This is how the Bible begins. It doesn’t begin with an argument against evolution. It begins by telling us that there was once such a deep hopelessness that there could never be anything. God acted. He spoke into being the complexity of creation. I suspect that God used evolution, for Darwin tells us that this process enables there to be diversity. Life is bent on filling every niche. It is bent on being good, because this is what God spoke into existence. 

When we lack purpose in life, here’s the point. In less than ten words the Bible can restore our sense of wonder and hope. I’m glad to have known that.

When bad things happen to us, we poke our minds outside of the created order that God has gifted us with, and for a moment, feel the pre-existent void. We don’t have to stay there. It, however, gives us a new perspective. From this darkness, we can be creative.

For: 
January 7, 2018
Genesis 1:1-5
Epiphany 1

The story of Joseph being sold by his brothers into slavery in Egypt begins by telling us that his father, Jacob, had just brought the family back into the southern region of what is today Israel. Geography is important, here. We have this typical family: father, two wives, two concubines, twelve sons, a couple of daughters, including Dinah who is in the kitchen with somebody, and a mess of sheep. Everybody crosses the Jordan River at night. They come across the border illegally, or at least in fear for their lives, because Uncle Esau plans to do them harm. Jordan at this point looks remarkably similar to the Rio Grande at El Paso.

It is important that you not think that I am importing today’s immigration debate into the Bible. Joseph’s story begins on this note because the people of God are constantly in motion. Some, like Jacob, Moses, Naomi, Elijah, Daniel, the baby Jesus, and the apostle John, leave their homeland as refugees. At the border, there is often tears. Exile is an common element in the biblical story. Compassion for pilgrims and travelers is foundational to biblical ethics. Those nativists, whether they wear white robe and burn crosses, or Armani suits, have not studied their Bible if they think possession is 9/10ths of God’s law.

For: 
August 13, 2017
Genesis 37:1-4, 12-28
Pentecost 14

I can still remember my shock when my Old Testament professor called Jacob a coward. “Look at what he does,” Dr. Szikszai said. “He sends his wives and children across the river, giving them as slaves, to save his own miserable skin. He waits in the dark, trying to find a way to sneak away.” This is how one of my favorite Bible Stories begins. Jacob, like us, doesn’t have the courage to live the life he is called to live. God has to wrestle with him. God has to bring pain into his life, putting his hip out of joint. God has to leave him limping with broken-ness. Out of broken-ness comes transformation. A new name. Israel.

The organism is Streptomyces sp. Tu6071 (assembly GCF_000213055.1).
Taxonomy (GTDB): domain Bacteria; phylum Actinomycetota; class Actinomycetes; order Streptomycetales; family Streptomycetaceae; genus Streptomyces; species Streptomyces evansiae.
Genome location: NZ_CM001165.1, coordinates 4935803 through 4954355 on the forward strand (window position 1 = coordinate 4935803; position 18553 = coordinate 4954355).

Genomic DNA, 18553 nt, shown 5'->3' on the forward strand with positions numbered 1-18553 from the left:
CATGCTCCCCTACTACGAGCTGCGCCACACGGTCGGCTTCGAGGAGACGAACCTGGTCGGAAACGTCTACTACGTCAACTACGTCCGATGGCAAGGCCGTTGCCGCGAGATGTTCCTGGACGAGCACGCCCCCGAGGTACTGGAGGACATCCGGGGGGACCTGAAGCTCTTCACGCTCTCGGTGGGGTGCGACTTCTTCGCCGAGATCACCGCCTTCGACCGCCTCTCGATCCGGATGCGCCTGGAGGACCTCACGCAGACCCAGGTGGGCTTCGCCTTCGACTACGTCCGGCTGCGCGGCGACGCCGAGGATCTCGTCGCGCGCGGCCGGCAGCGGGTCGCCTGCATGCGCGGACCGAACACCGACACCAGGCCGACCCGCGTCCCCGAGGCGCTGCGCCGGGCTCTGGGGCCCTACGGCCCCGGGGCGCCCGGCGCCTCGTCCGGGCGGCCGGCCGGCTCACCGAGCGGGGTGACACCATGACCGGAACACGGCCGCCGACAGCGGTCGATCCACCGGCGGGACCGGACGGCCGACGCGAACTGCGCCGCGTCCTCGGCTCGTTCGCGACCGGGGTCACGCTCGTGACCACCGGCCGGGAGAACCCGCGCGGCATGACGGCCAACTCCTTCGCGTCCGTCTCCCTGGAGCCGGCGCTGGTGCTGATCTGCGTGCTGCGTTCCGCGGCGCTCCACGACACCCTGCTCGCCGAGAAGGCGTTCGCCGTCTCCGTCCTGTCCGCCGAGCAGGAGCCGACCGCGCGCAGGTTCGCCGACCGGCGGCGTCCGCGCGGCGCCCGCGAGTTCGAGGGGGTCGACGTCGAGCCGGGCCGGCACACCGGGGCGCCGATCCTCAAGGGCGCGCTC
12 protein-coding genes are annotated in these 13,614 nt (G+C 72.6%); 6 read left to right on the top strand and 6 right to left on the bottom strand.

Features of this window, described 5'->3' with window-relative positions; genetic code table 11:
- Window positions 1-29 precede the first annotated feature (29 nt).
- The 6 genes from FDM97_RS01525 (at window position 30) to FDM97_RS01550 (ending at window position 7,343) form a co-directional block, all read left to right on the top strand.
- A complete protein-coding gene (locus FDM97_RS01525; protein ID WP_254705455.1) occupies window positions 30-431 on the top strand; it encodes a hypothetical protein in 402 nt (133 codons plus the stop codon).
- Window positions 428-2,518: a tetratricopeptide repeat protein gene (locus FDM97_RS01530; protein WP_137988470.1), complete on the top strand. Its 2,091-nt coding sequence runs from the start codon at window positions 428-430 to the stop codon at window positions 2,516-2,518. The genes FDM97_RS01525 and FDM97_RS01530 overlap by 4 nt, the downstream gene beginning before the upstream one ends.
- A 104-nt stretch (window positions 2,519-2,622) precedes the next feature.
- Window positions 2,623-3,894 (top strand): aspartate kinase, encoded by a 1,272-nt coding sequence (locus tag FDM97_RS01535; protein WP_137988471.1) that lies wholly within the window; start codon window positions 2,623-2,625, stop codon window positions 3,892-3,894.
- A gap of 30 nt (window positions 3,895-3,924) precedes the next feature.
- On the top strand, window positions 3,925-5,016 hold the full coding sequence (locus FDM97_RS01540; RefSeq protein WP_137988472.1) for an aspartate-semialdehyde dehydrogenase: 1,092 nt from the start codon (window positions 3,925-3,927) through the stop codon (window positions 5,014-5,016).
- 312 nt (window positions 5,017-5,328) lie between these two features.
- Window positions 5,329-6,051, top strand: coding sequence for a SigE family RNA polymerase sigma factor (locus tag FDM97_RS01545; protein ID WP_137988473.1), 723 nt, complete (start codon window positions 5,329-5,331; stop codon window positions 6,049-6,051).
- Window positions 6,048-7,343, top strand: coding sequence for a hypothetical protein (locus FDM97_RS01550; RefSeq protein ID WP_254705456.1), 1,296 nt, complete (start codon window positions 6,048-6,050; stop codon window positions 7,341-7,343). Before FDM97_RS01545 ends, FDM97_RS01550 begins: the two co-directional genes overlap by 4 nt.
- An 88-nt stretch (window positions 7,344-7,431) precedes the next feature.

The other thing that Dr. Szikszai taught me thirty five years ago, was that the name Israel is a pun. God likes puns, the Bible is full of them. This one hinges on the vagueness of the Hebrew language concerning who is doing what for whom. Israel can mean, the one whom God fights for. Showing us that the special relationship we enjoy with our God means that we can depend upon His strength for our earthly battles. The other meaning, however, is just as likely. Jacob the trickster becomes branded as the one that God is constantly fighting with. Our souls are defined by the way we fight with God. Even the great patriarch Israel, fought tooth and nail against God’s will for his life. 

 

For: 
August 6, 2017
Genesis 32:22-31
Pentecost 13

Jesus is friends with Martha, Mary, and Lazarus. It is a relationship that exceeds the one he has with the twelve disciples. The intimate phrase that Martha uses when she calls Jesus to come to Bethany is “the one whom you love…” The disciples don’t question Jesus’ love for Lazarus. They simply think that going to a village two miles away from Pilate, Herod, and the Sanhedrin is insane. Love for our friends can be insane. 

I suspect that Jesus has known these people from childhood. I am currently working on a novel about this friendship titled “Bethany’s People” (look for it in Lent of 2018). John’s Gospel has Jesus going frequently to Jerusalem; and Jesus doesn’t go as a tourist. He seems to know the place like a native. Bethany is only two miles from Jerusalem. It was Jesus’ habit to stay there. 

For: 
April 2, 2017
John 11:1-45
Lent 5

It is a New Year. A new broom is sweeping. The fox is in the hen house. We  have this image as we face the New Year of an old man being pushed off of life’s stage by an infant. Meanwhile, in the Bible, we find the baby, Jesus, being brought by his parents to the temple on the first Sunday after Christmas and there are these two old geezers blocking the way to the altar. Simeon and Anna are both older than eight track tapes. Yet, they don’t speak about the past, they tell of the future. God has intruded into our cycle of birth - innocence - rebellion - maturity - midlife - old age - and death. He has given us something eternal. What we see is not a generational division, but a timeless unity.

 

For: 
February 5, 2017
Luke 2:22-40
Presentation of the Lord